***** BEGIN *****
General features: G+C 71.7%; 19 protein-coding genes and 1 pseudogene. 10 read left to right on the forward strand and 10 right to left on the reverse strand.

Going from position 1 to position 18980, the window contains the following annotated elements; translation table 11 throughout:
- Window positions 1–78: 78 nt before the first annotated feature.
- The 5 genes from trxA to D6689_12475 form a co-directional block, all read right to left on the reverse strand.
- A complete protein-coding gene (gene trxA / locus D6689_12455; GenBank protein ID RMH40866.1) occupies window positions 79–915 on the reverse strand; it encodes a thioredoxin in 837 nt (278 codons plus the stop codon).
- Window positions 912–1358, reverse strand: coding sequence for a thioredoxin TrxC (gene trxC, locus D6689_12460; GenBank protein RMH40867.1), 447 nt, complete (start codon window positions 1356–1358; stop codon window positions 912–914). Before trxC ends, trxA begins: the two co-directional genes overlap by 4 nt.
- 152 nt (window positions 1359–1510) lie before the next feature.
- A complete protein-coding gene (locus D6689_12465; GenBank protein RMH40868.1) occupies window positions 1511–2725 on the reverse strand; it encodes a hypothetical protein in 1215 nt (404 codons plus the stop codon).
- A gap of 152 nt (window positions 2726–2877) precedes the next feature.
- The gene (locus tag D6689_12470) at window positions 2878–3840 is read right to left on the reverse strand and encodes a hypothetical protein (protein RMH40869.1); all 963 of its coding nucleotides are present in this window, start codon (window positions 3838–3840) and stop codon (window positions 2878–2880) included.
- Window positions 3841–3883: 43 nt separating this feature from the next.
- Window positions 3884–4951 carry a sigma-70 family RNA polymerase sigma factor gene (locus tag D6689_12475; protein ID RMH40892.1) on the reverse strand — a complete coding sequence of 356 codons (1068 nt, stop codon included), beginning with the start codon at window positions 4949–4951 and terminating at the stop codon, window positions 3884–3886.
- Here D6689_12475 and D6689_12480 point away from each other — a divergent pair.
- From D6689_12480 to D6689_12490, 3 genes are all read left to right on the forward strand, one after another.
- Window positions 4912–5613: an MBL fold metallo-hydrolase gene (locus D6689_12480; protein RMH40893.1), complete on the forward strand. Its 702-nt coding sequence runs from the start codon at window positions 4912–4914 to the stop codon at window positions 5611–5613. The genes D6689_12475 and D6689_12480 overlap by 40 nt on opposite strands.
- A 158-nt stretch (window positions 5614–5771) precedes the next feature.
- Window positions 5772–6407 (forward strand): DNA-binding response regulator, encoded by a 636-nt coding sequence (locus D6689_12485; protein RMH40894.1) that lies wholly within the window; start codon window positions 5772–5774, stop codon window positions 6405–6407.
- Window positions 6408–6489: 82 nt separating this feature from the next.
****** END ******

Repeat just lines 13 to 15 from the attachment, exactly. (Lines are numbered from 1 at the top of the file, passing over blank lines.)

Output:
- Here D6689_12475 and D6689_12480 point away from each other — a divergent pair.
- From D6689_12480 to D6689_12490, 3 genes are all read left to right on the forward strand, one after another.
- Window positions 4912–5613: an MBL fold metallo-hydrolase gene (locus D6689_12480; protein RMH40893.1), complete on the forward strand. Its 702-nt coding sequence runs from the start codon at window positions 4912–4914 to the stop codon at window positions 5611–5613. The genes D6689_12475 and D6689_12480 overlap by 40 nt on opposite strands.